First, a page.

Luckily we'd had a good rifugio breakfast. That and the flask of tea and some biscuits fuelled us sufficiently to see us happily meandering back to the hotel from which we set off eight days ago. They spotted us arriving and the doors opened to welcome us in as the day's only guests.

Then it was a quick sort out for the trip home, beer o'clock, and an excellent meal at the ever friendly Restaurant Malenco, just around the corner, where the waitress spent a year on Jersey (40 years ago) and likes to practice her English. It's a great place in which to finish a trip like this one. We had a pizzocheri for you Gillian, and raised our glasses in appreciation of your encouragement to us to visit this area.

We will come here again.

Today's pictures:
Pizzo Scalino and Sue
Bernina peaks from Alpe Acquanera
A spring/shrine equipped with a ladle
Looking towards the Bernina massif from Alpe Cavaglia
Close up from the same place
Looking down to Caspoggia, with Monte Disgrazia
Chiesa (2)

Monday, 7 September 2015

Flowers of Valmalenco (2)

Here's the list I promised. A flower expert would probably have identified at least three times as we (mainly Sue) did, but for anyone coming here in September this list would give you a start...

Adenostyles
Agrimony
Alpine aster
Alpine birdsfoot trefoil
Alpine clover
Alpine gypsophila
Alpine moon daisy
Alpine rock jasmine
Alpine toadflax
Alpine willowherb
Alpine wood forget-me-not
Autumn crocus
Bavarian gentian
Bearded bellflower
Bistort
Bladder campion
Common monkshood
Cowberry (red fruit)
Creeping avens
Dark stonecrop
Eyebright
Garland flower
German gentian
Glacier crowfoot
Glacier mouse-ear
Globe-headed rampion
Grass of Parnassus
Greater stitchwort
Grey alpine groundsel
Harebell
Heartsease
Himalayan balsam
Horse mint
Kidney vetch
Knapweed
Lady's mantle
Ling
Meadow buttercup
Meadow cranesbill
Mountain sorrel
Mountain thrift
Moss campion
Nottingham catchfly
One-flowered fleabane
Orpine
Ortica
Paniculate saxifrage
Perforate St John's Wort
Primrose
Raspberry
Red campion
Rosebay willowherb
Self heal
Spiniest thistle
Spreading bellflower
Starry saxifrage
Stemless carline thistle
Tormentil
Vernal sandwort
White stonecrop
Willow-leaved gentian
Yarrow
Yellow mountain saxifrage
Yellow wood violet
Plus sundry Avens, Pinks, Cinquefoils, Clovers and more

I may add to this list when some of the photos have been processed and further flowers have been identified.

The Alps - Day 19 - Alta Via di Valmalenco - Day 7 - Rifugio Bignami (2401 metres) to Rifugio Cristina (2233 metres)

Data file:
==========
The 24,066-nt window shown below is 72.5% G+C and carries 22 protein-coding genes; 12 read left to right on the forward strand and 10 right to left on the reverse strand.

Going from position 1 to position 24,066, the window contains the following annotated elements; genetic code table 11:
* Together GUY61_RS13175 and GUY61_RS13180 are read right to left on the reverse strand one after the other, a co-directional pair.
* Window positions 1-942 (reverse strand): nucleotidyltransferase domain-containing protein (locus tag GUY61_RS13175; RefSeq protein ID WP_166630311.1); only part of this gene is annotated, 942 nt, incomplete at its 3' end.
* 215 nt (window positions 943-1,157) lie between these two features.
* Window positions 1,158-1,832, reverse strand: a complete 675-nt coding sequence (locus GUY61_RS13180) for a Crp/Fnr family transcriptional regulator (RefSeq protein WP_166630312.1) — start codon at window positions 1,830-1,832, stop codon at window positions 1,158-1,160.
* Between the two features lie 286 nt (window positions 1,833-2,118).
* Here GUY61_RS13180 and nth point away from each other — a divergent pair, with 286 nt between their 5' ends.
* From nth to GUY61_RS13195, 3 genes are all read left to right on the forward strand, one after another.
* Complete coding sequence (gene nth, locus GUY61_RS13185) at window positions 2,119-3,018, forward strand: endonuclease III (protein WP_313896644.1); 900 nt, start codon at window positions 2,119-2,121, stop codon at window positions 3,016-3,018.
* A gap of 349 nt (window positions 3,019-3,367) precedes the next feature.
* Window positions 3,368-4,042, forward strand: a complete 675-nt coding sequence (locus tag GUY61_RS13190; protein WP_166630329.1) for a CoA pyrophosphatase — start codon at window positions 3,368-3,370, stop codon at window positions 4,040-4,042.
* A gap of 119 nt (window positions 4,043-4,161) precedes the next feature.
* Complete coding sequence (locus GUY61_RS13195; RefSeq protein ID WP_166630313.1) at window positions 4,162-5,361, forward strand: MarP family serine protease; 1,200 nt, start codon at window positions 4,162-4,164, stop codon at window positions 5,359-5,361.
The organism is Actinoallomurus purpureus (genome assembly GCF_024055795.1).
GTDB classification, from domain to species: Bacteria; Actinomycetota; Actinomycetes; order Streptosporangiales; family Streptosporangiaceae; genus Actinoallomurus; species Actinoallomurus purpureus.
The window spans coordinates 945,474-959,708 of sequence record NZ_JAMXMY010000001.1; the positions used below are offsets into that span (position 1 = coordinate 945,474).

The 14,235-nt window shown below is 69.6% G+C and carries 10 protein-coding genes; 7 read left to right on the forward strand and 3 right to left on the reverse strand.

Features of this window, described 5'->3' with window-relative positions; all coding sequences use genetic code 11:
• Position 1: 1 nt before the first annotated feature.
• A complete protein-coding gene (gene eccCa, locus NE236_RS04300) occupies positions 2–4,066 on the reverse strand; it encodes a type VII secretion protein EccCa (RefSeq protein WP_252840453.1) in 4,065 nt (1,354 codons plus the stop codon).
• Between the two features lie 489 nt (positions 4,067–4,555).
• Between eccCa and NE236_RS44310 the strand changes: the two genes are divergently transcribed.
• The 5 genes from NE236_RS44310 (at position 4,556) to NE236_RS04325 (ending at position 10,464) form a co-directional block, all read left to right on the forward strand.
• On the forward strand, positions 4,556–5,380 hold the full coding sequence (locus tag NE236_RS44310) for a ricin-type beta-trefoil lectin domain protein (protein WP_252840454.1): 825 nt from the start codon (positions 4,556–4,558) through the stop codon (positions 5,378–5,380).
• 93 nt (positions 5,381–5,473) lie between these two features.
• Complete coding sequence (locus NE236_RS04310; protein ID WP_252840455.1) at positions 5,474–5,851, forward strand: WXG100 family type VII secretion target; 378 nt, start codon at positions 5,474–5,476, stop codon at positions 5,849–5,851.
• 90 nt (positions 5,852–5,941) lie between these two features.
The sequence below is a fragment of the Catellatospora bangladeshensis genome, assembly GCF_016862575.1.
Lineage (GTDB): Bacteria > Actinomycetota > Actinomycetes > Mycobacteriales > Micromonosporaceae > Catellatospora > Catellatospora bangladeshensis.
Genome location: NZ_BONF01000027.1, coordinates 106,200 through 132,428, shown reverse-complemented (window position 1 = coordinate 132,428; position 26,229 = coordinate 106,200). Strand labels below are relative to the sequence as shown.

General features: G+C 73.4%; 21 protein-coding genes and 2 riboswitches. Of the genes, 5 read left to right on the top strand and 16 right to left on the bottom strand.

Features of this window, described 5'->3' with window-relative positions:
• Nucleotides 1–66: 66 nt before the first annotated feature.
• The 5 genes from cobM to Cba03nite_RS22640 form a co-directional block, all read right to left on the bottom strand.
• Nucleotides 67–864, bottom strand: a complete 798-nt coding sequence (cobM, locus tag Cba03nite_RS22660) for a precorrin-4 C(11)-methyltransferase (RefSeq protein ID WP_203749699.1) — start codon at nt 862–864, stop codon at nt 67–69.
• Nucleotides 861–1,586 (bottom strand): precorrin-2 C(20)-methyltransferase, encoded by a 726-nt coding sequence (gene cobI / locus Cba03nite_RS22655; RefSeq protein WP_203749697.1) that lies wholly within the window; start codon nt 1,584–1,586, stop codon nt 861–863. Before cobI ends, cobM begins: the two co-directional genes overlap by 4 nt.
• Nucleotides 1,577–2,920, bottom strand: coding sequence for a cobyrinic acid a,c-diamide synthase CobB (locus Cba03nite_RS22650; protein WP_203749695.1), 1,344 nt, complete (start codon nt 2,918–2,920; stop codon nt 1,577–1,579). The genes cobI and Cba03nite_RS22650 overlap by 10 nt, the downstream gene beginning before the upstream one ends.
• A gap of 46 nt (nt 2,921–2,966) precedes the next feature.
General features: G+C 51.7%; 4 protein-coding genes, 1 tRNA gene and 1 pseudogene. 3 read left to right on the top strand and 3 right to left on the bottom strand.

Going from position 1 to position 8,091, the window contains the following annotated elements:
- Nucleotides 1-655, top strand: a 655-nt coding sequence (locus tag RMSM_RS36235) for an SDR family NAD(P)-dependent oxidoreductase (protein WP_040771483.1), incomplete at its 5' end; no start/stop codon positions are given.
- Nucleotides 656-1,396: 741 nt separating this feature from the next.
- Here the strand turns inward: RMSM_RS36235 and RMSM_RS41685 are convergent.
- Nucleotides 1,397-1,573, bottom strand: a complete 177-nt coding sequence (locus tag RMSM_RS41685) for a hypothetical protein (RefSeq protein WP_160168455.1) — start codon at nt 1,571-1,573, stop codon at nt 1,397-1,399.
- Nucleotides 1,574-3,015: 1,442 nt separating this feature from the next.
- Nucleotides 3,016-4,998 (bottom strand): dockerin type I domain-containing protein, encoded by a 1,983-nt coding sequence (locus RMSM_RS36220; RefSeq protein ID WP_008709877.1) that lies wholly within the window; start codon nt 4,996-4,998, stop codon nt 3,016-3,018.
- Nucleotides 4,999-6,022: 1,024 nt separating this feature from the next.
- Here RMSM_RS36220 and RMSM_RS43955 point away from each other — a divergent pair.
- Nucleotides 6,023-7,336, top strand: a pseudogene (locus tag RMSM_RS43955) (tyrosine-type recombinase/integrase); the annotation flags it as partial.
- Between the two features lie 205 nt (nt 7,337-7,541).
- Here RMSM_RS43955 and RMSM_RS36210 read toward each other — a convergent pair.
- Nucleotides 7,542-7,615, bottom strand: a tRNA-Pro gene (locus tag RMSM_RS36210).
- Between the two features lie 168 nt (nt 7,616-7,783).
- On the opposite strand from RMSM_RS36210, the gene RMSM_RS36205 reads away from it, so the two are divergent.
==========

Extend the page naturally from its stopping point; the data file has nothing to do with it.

Sunday 6 September 2015

15.5 km, 550 metres ascent, in 6.4 hours including breaks.

Weather: blue sky with frost, turning to sunny periods with a cool easterly breeze.
We woke to frost and a clear blue sky. Allessio and the three dogs supervised the traditional rather paltry high rifugio breakfast, but unlike yesterday I enjoyed a large jug of coffee.

We were away by soon after 9 am on the sunny but cool morning. Marmots were playing nearby. Some look so small that we wonder how they'll survive the winter.

The path was straightforward, with no need for white lines to accompany the yellow guiding triangles. Luca had explained how the hut teams set out every year with pots of paint in an effort to mark the best routes across the ever shifting boulder fields. We found their white stripes on the rocks on which it was safest to step very helpful when crossing Forcella di Fellaria yesterday.

Today we decided against Gillian's suggested route across the Lago di Gera dam and instead took Allessio's advice and rounded the northern end of the lake, a route of similar distance and timing.

Wrens and redstarts were encountered. We've also seen snowfinches, choughs, dippers and a number of other species.

Soon we encountered other walkers. Having seen virtually nobody for 3 to 4 days this was something of a novelty. There were lots of people out today - including a group of about 40 on the path that traverses high on Sassi Bianco. We even met a large chap descending Valle Poschiavino with a cigar in his mouth.

Elevenses were taken overlooking the reservoir, which is by no means full and is a rather sickly pale turquoise colour.

Alpe Poschiavino had shut for winter, the cattle having been returned to the valley. It looks an idyllic place in which to spend the summer.

Above the alpe we soon reached the snow line again and we enjoyed the gentle climb, subject to a few easy chains near the top, to Passo de Canciano on the border with Switzerland.

Lunch comprised cups of tea and a twix/snickers bar. Don't feel sorry for us, we've been eating far too much!

Even at this late stage of the year, the kidney vetch and moss campion described by Gillian were still in evidence as we made our way up to our high point of the day, 2615 metre Passo di Campagneda, where we enjoyed views towards Monte Disgrazia through a large wooden arch. There are also excellent views towards Bernina from here, but today those summits were embraced by cloud.

The descent to Rifugio Cristina was gentle and uneventful, past picturesque lakes with the fine peak of Monte Disgrazia in the background.

The rifugio is in a lovely meadow together with a number of small dwellings, mostly adorned with solar panels. The rifugio itself is powered by a turbine, and a small stream running past the front door powers a butter making churn.

Pizzo Scalino, the 'Matterhorn' of Valmalenco, towers above us at 3323 metres.